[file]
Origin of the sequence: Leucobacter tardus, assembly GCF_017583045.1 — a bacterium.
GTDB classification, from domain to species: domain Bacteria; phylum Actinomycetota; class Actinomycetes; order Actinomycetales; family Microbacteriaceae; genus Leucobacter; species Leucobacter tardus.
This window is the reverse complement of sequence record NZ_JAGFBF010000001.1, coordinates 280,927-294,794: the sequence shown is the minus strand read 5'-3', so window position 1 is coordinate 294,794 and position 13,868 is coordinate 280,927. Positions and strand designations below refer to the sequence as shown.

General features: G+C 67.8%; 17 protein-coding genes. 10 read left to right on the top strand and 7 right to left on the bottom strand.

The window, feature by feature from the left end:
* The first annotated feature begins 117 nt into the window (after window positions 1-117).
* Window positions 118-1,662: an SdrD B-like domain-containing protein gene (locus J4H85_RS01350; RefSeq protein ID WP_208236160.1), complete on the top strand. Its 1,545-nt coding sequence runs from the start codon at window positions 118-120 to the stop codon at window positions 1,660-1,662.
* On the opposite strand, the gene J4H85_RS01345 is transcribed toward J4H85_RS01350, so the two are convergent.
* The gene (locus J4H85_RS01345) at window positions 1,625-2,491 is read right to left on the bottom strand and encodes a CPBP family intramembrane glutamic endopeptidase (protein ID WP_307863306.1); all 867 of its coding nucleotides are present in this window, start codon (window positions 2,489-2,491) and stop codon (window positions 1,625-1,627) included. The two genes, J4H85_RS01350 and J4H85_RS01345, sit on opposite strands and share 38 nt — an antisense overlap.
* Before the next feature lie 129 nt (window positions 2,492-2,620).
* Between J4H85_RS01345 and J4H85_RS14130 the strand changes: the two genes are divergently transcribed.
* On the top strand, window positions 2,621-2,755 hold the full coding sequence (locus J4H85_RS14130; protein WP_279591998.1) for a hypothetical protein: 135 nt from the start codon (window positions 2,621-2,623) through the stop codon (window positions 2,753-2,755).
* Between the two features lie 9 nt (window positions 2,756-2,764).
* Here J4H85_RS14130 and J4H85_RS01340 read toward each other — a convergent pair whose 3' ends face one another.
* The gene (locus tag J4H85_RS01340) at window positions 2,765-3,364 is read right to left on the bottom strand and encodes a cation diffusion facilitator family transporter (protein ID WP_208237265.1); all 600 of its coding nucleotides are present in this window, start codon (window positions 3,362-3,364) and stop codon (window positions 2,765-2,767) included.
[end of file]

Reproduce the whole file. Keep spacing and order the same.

Origin of the sequence: Leucobacter tardus, assembly GCF_017583045.1 — a bacterium.
GTDB classification, from domain to species: domain Bacteria; phylum Actinomycetota; class Actinomycetes; order Actinomycetales; family Microbacteriaceae; genus Leucobacter; species Leucobacter tardus.
This window is the reverse complement of sequence record NZ_JAGFBF010000001.1, coordinates 280,927-294,794: the sequence shown is the minus strand read 5'-3', so window position 1 is coordinate 294,794 and position 13,868 is coordinate 280,927. Positions and strand designations below refer to the sequence as shown.

General features: G+C 67.8%; 17 protein-coding genes. 10 read left to right on the top strand and 7 right to left on the bottom strand.

The window, feature by feature from the left end:
* The first annotated feature begins 117 nt into the window (after window positions 1-117).
* Window positions 118-1,662: an SdrD B-like domain-containing protein gene (locus J4H85_RS01350; RefSeq protein ID WP_208236160.1), complete on the top strand. Its 1,545-nt coding sequence runs from the start codon at window positions 118-120 to the stop codon at window positions 1,660-1,662.
* On the opposite strand, the gene J4H85_RS01345 is transcribed toward J4H85_RS01350, so the two are convergent.
* The gene (locus J4H85_RS01345) at window positions 1,625-2,491 is read right to left on the bottom strand and encodes a CPBP family intramembrane glutamic endopeptidase (protein ID WP_307863306.1); all 867 of its coding nucleotides are present in this window, start codon (window positions 2,489-2,491) and stop codon (window positions 1,625-1,627) included. The two genes, J4H85_RS01350 and J4H85_RS01345, sit on opposite strands and share 38 nt — an antisense overlap.
* Before the next feature lie 129 nt (window positions 2,492-2,620).
* Between J4H85_RS01345 and J4H85_RS14130 the strand changes: the two genes are divergently transcribed.
* On the top strand, window positions 2,621-2,755 hold the full coding sequence (locus J4H85_RS14130; protein WP_279591998.1) for a hypothetical protein: 135 nt from the start codon (window positions 2,621-2,623) through the stop codon (window positions 2,753-2,755).
* Between the two features lie 9 nt (window positions 2,756-2,764).
* Here J4H85_RS14130 and J4H85_RS01340 read toward each other — a convergent pair whose 3' ends face one another.
* The gene (locus tag J4H85_RS01340) at window positions 2,765-3,364 is read right to left on the bottom strand and encodes a cation diffusion facilitator family transporter (protein ID WP_208237265.1); all 600 of its coding nucleotides are present in this window, start codon (window positions 3,362-3,364) and stop codon (window positions 2,765-2,767) included.